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2010 Cadillac CTS Sport Wagon

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Cadillac CTS Review: There comes a time in everyone's life when we have to trade in our fun car for something more responsible. One moment we're drooling over neon paint and 20-inch wheels while dangling trinkets from the rear-view mirror, and in the next minute we're wishing for side airbags and enough space for a couple of baby seats. But it doesn't have to be that way. There are a few cars for grown-ups that somehow straddle the thin line between crazy fun and sensible transportation. This car, the Cadillac CTS Sport Wagon, is one of them.

It's actually a rare breed, a vehicle that tries to balance the competing needs of comfort, performance and usability, and it does the job well. Its station wagon layout makes it just as practical as a crossover vehicle, and crossovers are nothing but wagons that ride up high and take a testosterone injection. The new CTS, with its close-to-the-ground suspension, make it handle better than any of the SUV wannabes.

It may seem odd for Cadillac to make a station wagon, but somehow it just works. It looks sleek, like it's been shot from a polished steel cannon, and gets more attention than an ordinary CTS sedan. You don't see many cars like this. But however rare it is, a modern station wagon makes sense when you look at the grand arch of Cadillac history.

After starting out making literally the world's best cars in the early 20th Century, and some of America's most memorable cars in the 1950s, the brand had sunk to unthinkable lows by the 1980s and '90s, when it became the exclusive purveyor of boat like cars for little old ladies.

In the late '90s, though, Cadillac took a sharp turn. First came the big Escalade, which brought rappers and affluent young families into the old-lady brand, and then the zippy CTS, which was a good luxury car for people who actually like their cars to feel like they're on pavement, not the Intercoastal Waterways.

Today, Cadillac is making its lineup more European by focusing on driving dynamics and interior quality, the things buyers would normally look for in brands like Audi and BMW.

So, if Cadillac has already tuned the CTS on Germany's famous Nurburgring racetrack, how could it make its sports sedan even more European? Create a "shooting brake" version, that's how.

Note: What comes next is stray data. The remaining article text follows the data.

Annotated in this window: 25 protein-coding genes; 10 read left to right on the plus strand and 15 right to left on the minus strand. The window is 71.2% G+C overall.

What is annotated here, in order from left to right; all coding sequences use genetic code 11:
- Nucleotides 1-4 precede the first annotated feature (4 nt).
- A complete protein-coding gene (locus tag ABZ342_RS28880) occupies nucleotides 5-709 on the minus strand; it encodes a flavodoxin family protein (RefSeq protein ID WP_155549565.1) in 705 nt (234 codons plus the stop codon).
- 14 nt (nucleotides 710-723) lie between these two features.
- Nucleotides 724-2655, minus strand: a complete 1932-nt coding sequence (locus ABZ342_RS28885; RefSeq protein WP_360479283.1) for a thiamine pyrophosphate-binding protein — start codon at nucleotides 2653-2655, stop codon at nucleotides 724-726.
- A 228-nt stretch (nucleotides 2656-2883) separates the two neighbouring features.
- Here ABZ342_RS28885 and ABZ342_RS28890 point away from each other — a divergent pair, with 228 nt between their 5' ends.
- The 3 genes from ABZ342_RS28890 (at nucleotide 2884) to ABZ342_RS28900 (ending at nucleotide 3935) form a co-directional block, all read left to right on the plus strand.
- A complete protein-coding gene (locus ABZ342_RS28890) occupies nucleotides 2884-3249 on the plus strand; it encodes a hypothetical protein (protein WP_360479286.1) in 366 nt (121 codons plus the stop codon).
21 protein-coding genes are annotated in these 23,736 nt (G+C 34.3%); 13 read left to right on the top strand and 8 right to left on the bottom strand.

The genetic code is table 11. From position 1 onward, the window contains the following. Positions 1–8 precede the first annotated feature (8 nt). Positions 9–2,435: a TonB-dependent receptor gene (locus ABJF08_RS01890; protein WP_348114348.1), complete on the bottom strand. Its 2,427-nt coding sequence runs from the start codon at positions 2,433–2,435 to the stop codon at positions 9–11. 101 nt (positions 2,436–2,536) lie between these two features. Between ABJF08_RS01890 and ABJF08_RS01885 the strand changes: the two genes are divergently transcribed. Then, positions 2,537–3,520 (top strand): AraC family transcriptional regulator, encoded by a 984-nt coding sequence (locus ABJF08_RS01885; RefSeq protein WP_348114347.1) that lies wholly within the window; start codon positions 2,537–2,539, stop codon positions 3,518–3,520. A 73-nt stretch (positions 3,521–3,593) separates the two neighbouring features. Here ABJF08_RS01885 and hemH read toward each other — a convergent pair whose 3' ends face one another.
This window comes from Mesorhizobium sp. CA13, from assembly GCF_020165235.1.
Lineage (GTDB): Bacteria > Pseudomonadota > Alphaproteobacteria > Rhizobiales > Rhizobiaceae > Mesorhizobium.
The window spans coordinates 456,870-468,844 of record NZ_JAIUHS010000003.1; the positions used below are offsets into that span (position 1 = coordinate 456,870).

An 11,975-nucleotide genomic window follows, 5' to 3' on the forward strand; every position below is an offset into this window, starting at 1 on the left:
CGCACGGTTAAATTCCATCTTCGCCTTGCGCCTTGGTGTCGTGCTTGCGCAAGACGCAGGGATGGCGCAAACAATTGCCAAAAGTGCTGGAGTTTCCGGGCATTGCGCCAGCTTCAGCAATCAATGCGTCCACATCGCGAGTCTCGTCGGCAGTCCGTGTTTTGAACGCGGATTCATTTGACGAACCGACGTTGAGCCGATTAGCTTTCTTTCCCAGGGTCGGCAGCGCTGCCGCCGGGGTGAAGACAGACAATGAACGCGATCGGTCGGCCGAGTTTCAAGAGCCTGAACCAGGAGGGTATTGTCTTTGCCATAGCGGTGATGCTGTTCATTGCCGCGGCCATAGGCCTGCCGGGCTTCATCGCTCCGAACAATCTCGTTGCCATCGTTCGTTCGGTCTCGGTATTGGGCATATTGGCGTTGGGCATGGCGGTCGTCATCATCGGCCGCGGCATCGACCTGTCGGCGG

A "shooting brake" is what the English call a station wagon, the kind of car aristocrats could use to haul their hunting gear across their property. It's a more upscale concept than the station wagons we Americans often remember for having fake woodgrain stickers applied to the sides.

Today Aston Martin would never make a station wagon; it would most certainly make a "shooting brake." The Cadillac Sport Wagon takes this idea of a European-style, upscale wagon and adds an American brashness to it. It's a bombastic car with a giant front grille and willing V-6 engine, including a 3.6-liter version with direct injection that's absolutely delicious.

It's also comfortable, as you'd expect a Cadillac to be, with a nice interior that is nearly competitive with German luxury sedans, not quite to the same level of polish, but far closer than it was a couple of years ago. You can get a navigation system, seats that blow cold air on your backside, and a giant sunroof for enjoying the open air.

Pricing starts at $38,265, which is $1,800 more than a CTS sedan. It shares its architecture with the regular CTS, including its great driving feel, but it adds the practicality of the station wagon layout. It also adds the spunky, attention-getting look you once tried to achieve with neon paint and

20-inch wheels, proving that practicality really can be beautiful.

What was tested?  The 2010 Cadillac CTS V6 Premium Collection edition with a base price of $48,665. Options on the test car are 19-inch wheels for $2,090, a compact spare tire for $250, a rear cargo tray for $110 and the underhood appearance package for $100. The total MSRP price as tested, including the $825 destination charge, came to $52,040.

Why avoid it? You can't get it with a third-row seat like in bigger crossovers, and some people don't have pleasant memories of station wagons.

Why buy it? It drives like the sporty CTS sedan but has the added cargo capacity of a crossover vehicle. It also turns more heads with its space-age wagon look. By Derek Price © AutoWire.Net - San Francisco

The Bottom Line: The new 2010 Cadillac's CTS Sport Wagon looks sleek with an unusual layout, has the extra cargo capacity of a crossover vehicle, with the lowered look of a sporty station wagon. Plus this latest CTS V6 Premium Collection edition model has a high-quality interior that nearly rivals the best European luxury cars of today.

Bottom Line Review provided by: Tony Leopardo © AutoWire.Net

“Tony the Car Guy” is an automotive writer, editor and publisher in the San Francisco Bay Area. If you have a question or comment for Tony send it to or visit AutoWire.Net at

And remember: “ You Are what you Drive ”


Cadillac Home Page

Column Name: CTS wagon has European flair

Topic: The 2010 Cadillac CTS Premium Collection

Word Count: 911

Photo Caption: The 2010 Cadillac CTS Premium Collection

Photo Credits: Cadillac CTS Internet Media

Series #:  2010 - 45

Download the Microsoft Word version here:   2010 Cadillac CTS Wagon

Download the Original Image File here:   2010 Cadillac CTS Wagon








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